It’s also completely different from ethylene glycol, a toxic substance found in car antifreeze (PG is also found in car antifreeze, but only as a replacement for ethylene glycol, which has a sweet taste that attracts pets). Unfortunately, some websites mistakenly claim that propylene glycol and ethylene glycol are the same substance. This simply isn’t true.

The bottom line is that propylene glycol is commonly used in foods, and it’s completely non-toxic according to the Food and Drug Administration (FDA) and the World Health Organization (WHO). You probably don’t need to think twice about using products that contain PG.

Will Propylene Glycol Irritate My Skin?

Just to reiterate: most people can safely use products with propylene glycol without any issue whatsoever. It’s considered safe, especially in the relatively low amounts found in personal lubricants.

However, as is the case with most lubricant ingredients, propylene glycol can cause skin irritation for some users. People with sensitive skin may experience burning or itching; symptoms usually subside within several hours. In rare cases, users might show the symptoms of contact dermatitis (think of a poison ivy rash). This is most common with cosmetics that contain PG.

Propylene glycol can also cause vaginal irritation for women with fungal and bacterial infections. However, it doesn’t increase the chances of contracting yeast infections, so it’s safe to use after you’ve recovered. If you have eczema or another skin condition, you should check with your physician before using products with PG to play it safe.

Of course, if you’re especially sensitive or if you’ve had a bad experience, you can easily find lubricants that don’t contain propylene glycol. Look for a simple silicone or water-based lubricant. Water-based lubricants might not last as long since propylene glycol provides an important function in the formula, but there’s plenty of great products out there that will give you plenty of lasting lubrication for your money.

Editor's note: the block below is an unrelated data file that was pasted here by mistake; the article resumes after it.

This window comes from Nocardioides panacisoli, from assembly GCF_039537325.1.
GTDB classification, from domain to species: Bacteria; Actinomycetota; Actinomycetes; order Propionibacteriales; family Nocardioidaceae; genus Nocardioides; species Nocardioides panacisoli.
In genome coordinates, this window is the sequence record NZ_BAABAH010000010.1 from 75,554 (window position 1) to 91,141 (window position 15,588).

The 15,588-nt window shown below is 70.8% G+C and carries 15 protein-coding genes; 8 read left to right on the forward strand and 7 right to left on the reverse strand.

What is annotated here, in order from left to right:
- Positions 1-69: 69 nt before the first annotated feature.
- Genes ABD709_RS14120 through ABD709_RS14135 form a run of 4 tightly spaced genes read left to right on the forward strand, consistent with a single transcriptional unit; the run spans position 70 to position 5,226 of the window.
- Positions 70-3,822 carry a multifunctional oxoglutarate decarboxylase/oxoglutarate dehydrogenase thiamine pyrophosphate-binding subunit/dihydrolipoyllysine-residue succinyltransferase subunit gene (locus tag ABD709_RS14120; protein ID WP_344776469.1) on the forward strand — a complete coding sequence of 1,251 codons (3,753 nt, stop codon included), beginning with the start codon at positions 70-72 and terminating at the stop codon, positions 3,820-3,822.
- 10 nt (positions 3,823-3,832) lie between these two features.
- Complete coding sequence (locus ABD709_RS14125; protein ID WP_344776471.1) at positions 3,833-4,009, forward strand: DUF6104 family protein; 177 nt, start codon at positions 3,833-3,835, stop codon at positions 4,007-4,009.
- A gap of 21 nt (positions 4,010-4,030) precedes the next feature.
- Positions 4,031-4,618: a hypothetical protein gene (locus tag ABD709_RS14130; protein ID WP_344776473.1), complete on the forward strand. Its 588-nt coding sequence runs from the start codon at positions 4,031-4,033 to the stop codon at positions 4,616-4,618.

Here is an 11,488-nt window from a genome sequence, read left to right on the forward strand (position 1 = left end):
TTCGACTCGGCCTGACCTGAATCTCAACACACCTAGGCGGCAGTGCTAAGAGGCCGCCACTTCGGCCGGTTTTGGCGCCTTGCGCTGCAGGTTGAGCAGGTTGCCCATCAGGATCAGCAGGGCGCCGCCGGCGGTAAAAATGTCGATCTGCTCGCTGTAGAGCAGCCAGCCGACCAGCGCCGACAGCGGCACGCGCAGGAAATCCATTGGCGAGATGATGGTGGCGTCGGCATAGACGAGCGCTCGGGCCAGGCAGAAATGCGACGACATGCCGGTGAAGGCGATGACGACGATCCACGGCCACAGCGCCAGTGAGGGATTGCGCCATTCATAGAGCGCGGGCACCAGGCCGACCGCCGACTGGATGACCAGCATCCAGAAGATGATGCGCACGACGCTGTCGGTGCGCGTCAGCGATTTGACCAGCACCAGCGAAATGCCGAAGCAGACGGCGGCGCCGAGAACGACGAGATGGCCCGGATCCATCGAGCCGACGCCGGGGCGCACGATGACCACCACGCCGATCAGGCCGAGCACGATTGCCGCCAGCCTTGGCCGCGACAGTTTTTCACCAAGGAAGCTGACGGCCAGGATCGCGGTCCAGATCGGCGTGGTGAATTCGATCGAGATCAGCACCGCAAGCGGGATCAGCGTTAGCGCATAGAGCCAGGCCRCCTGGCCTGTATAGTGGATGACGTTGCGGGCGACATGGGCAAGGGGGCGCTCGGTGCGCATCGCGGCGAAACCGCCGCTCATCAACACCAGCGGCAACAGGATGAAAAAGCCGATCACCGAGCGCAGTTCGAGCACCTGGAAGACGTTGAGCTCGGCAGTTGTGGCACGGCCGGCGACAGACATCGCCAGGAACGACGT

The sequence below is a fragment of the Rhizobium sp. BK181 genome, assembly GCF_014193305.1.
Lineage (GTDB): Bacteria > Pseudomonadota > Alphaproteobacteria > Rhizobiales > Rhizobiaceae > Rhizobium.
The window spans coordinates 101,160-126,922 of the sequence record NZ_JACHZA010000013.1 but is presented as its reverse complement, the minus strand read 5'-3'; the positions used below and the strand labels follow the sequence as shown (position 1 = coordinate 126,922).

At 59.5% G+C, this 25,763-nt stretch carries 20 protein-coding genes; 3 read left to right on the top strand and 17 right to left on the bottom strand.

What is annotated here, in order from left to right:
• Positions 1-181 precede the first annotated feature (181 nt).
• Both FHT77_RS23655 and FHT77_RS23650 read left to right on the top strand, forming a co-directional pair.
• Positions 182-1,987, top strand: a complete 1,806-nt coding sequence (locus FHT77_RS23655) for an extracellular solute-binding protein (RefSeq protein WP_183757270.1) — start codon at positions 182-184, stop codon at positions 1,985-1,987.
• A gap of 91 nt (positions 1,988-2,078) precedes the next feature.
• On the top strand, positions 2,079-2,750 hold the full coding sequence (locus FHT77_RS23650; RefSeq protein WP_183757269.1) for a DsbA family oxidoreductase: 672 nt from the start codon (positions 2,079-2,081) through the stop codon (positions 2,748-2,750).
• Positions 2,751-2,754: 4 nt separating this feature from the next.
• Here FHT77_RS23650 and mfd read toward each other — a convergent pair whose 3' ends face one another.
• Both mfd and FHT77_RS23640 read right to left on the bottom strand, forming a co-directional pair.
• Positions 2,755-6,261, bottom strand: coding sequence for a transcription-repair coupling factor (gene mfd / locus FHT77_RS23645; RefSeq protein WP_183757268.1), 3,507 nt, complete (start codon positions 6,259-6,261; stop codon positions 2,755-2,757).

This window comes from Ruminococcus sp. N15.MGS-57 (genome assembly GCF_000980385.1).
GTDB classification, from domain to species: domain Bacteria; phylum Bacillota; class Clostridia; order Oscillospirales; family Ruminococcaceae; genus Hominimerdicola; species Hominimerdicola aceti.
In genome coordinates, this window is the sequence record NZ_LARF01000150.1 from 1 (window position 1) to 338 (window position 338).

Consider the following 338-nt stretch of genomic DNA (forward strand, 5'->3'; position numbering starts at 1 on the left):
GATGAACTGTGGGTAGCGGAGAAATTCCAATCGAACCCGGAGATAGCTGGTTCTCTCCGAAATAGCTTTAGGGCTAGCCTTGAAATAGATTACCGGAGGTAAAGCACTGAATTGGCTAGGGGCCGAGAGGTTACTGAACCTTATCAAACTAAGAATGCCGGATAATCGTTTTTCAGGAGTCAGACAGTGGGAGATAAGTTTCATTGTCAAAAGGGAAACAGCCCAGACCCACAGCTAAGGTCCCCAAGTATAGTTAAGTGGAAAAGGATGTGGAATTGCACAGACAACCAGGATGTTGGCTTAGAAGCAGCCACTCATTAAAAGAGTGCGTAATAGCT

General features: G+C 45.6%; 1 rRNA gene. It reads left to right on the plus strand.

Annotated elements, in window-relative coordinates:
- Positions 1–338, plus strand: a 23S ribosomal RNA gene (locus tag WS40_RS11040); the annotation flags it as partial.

Should I Always Use Lubricant During Anal Sex?

We’re going to cut right to the chase with this article: if you’re having sex, you need to use a lubricant. No ifs, ands, or butts (excuse the pun) about it – lube is important for both partners, and you should never even attempt sex without it.

You probably realize that lube is sometimes optional for vaginal sex because the vagina provides its own lubrication, but the anus isn’t biologically designed for sexual penetration. While it produces some fluids, it doesn’t really lubricate, so lots of friction can occur. If you have sex without an added lubricant, you’ll risk damage to the sensitive tissues in that area.

It’s especially important to note that when anal damage occurs, infections are common. There’s fecal matter in the colon (duh) and bacteria that help your body break down food matter, so a cut or wound can take a long time to heal. The best course of action is to prepare thoroughly before sex, and that starts with lots of lube.

Here are a few tips to make anal sex more comfortable and safe for both partners:

Use a Lube Designed for Anal SexThicker lubricants often work better for anal, since they stay in place and they don’t tend to dry out quickly.

While water-based lubricants don’t last as long as silicone or oil-based lubes, they’re inexpensive and easy to clean up. Silicone lube works well, but it’s not compatible with most silicone toys. Oil-based lubricants aren’t safe to use with latex condoms, but they provide an excellent slickness. However, they’re often difficult to clean up.

Generally speaking, a thicker water-based lube offers the best balance in terms of features, but experiment with different types of lube to see what you prefer. Avoid lubes with added cooling or warming ingredients at first, as these can make anal sex a little too intense for first-timers.

Use More Lube Than You Think You Need – There’s a popular saying on major Internet sex forums: when you think you’ve used too much lube, you haven’t used enough.

Of course, this depends on the type of lube you’re using; oil and silicone lubes last much longer than water-based lubes, so you can generally use less of these products. Still, err on the side of safety by using a liberal amount. Keep extra lube by the bedside in case you need more once you get started.